Things did not easily fall together, however.  They took years to get to a point where I could actually consider myself reasonably successful.  And they took a great deal of work to get there.

Yet, there was still a coasting mechanism in place.  I would go with the flow, shying away from activities that seemed immediately doomed to failure, sticking to the ones that would ensure easy success.

Now, some of this (for those of you who know the history) may appear out of chronological order.  It is.  You see, I made some moves soon after the complete shut down failure that occurred ten years ago, to actually do something that were almost guaranteed failure.  They did fail.  We’ve talked about that on here before.  Because of those few things, I would find myself clinging even harder to the easy successes, ready to throw in the towel on succeeding on anything I actually cared about in order to hide from the pain that is failure.

All of that finally changed about four years ago.  With the impending birth of my daughter, I finally found myself in a situation where coasting simply wasn’t enough.  I needed to succeed fully as a parent, and, I wanted to succeed fully as a person in order to be a good role model for my daughter.  This was the moment I began running (figuratively, of course, as the actual act of running and me parted ways long ago).

Since it’s the most visible example of this, I’ll continue this discussion by talking about my book, THE LEGEND OF BUDDY HERO.  You see, it took a great deal of work for me to actually start writing this first novel.  I had written many things in the part, screen plays, short stories, songs, and a whole bunch of other random things, but starting my novel seemed different.  It was different.  It was the item I intended to actually pour my heart into and allow success or failure to come purely based on my hard work, instead of based on the lucky status I was born into.  I sat in front of that computer for weeks, I scribbled on notepads for days, I threw away and deleted pages and pages of information, all before I even wrote the first page of the book.

I was scared, but I was determined to succeed in my task.  This task took me four years, four years!, to get to a point where I actually believed I had done my best and created something I could be proud of.  Within those four years were a great deal of smaller failures, moments which ultimately ended with me realizing that I was attempting to take the easy way out once again.  Four years just to prove to myself that I could actually work hard on something and be proud of what came out the other end on a personal level.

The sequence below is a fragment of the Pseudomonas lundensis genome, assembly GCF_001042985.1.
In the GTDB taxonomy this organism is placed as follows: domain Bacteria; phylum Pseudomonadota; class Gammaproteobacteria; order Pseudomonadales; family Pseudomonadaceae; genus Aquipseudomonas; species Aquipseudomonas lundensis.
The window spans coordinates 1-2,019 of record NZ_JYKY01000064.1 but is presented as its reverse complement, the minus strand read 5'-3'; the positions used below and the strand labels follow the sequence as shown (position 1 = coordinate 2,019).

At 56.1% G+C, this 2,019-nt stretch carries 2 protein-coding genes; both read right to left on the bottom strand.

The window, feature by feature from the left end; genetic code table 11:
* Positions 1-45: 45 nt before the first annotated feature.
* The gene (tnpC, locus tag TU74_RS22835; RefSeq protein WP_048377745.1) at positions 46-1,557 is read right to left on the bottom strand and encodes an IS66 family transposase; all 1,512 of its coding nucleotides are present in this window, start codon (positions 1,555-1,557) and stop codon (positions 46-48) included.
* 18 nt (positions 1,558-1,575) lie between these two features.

And I am.  I actually consider THE LEGEND OF BUDDY HERO to be a complete success.  Sure, I haven’t made any money off of it (I received a check for $12.05 from Amazon last week, but, well, I’ve spent more than that on proofs and cover design and a whole host of other things).  It was never about the money.  That’s what it took me so long to understand.

For the last four years, and continuing on yet today, I would wake up every morning telling myself I was going to win.  This win wasn’t that I was going to get first place, or that I was going to be given a billion dollars, or whatever.  This win that I expect of myself daily is that when the day is done, I had better be able to consider that day a success.  It doesn’t happen every day.  There’s still probably more days of failure and success.  But I still continue the fight.  It started out as somewhat of a joke, but became my mantra.

Every day is a battle to play my hardest and come out as a winner.  I simply must succeed.  As a husband, father, office drone, author, and whatever else, I simply must strive daily to be the best I can be. That’s what success is.  Failure is simply falling short of doing your best.  Failure is not an option.  I refuse to look back at my life and feel that I could have done more.  I look forward in my life and see what more I can do, and I intend to do it.  Each and every day moving further and further forward to reaching the best possible version of myself.  I will do it.  I will win. I must.

That’s my mantra.  That’s what drives me.  I will not fail.

Have a good one,